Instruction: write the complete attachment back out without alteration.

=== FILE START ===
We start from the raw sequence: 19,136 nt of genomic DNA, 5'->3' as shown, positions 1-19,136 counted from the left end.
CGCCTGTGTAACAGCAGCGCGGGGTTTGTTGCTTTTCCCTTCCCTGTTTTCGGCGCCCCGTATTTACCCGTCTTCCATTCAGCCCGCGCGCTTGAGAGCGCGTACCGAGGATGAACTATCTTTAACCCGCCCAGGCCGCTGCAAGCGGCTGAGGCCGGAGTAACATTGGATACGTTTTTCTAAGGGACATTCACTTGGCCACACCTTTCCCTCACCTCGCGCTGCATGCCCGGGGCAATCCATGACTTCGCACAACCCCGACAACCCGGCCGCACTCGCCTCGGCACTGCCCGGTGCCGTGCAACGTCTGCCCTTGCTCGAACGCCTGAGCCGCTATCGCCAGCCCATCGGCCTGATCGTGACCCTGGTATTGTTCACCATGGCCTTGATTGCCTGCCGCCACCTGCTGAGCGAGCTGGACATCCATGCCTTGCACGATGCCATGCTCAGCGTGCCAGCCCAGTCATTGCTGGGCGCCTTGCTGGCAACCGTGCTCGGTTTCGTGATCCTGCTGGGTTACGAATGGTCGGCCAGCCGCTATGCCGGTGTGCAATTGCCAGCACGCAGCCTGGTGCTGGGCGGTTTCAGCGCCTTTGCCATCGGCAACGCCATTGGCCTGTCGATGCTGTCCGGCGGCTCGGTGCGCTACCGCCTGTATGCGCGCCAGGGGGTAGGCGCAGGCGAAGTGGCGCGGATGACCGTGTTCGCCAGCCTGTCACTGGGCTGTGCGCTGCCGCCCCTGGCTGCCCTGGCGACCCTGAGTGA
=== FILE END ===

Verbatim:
We start from the raw sequence: 19,136 nt of genomic DNA, 5'->3' as shown, positions 1-19,136 counted from the left end.
CGCCTGTGTAACAGCAGCGCGGGGTTTGTTGCTTTTCCCTTCCCTGTTTTCGGCGCCCCGTATTTACCCGTCTTCCATTCAGCCCGCGCGCTTGAGAGCGCGTACCGAGGATGAACTATCTTTAACCCGCCCAGGCCGCTGCAAGCGGCTGAGGCCGGAGTAACATTGGATACGTTTTTCTAAGGGACATTCACTTGGCCACACCTTTCCCTCACCTCGCGCTGCATGCCCGGGGCAATCCATGACTTCGCACAACCCCGACAACCCGGCCGCACTCGCCTCGGCACTGCCCGGTGCCGTGCAACGTCTGCCCTTGCTCGAACGCCTGAGCCGCTATCGCCAGCCCATCGGCCTGATCGTGACCCTGGTATTGTTCACCATGGCCTTGATTGCCTGCCGCCACCTGCTGAGCGAGCTGGACATCCATGCCTTGCACGATGCCATGCTCAGCGTGCCAGCCCAGTCATTGCTGGGCGCCTTGCTGGCAACCGTGCTCGGTTTCGTGATCCTGCTGGGTTACGAATGGTCGGCCAGCCGCTATGCCGGTGTGCAATTGCCAGCACGCAGCCTGGTGCTGGGCGGTTTCAGCGCCTTTGCCATCGGCAACGCCATTGGCCTGTCGATGCTGTCCGGCGGCTCGGTGCGCTACCGCCTGTATGCGCGCCAGGGGGTAGGCGCAGGCGAAGTGGCGCGGATGACCGTGTTCGCCAGCCTGTCACTGGGCTGTGCGCTGCCGCCCCTGGCTGCCCTGGCGACCCTGAGTGA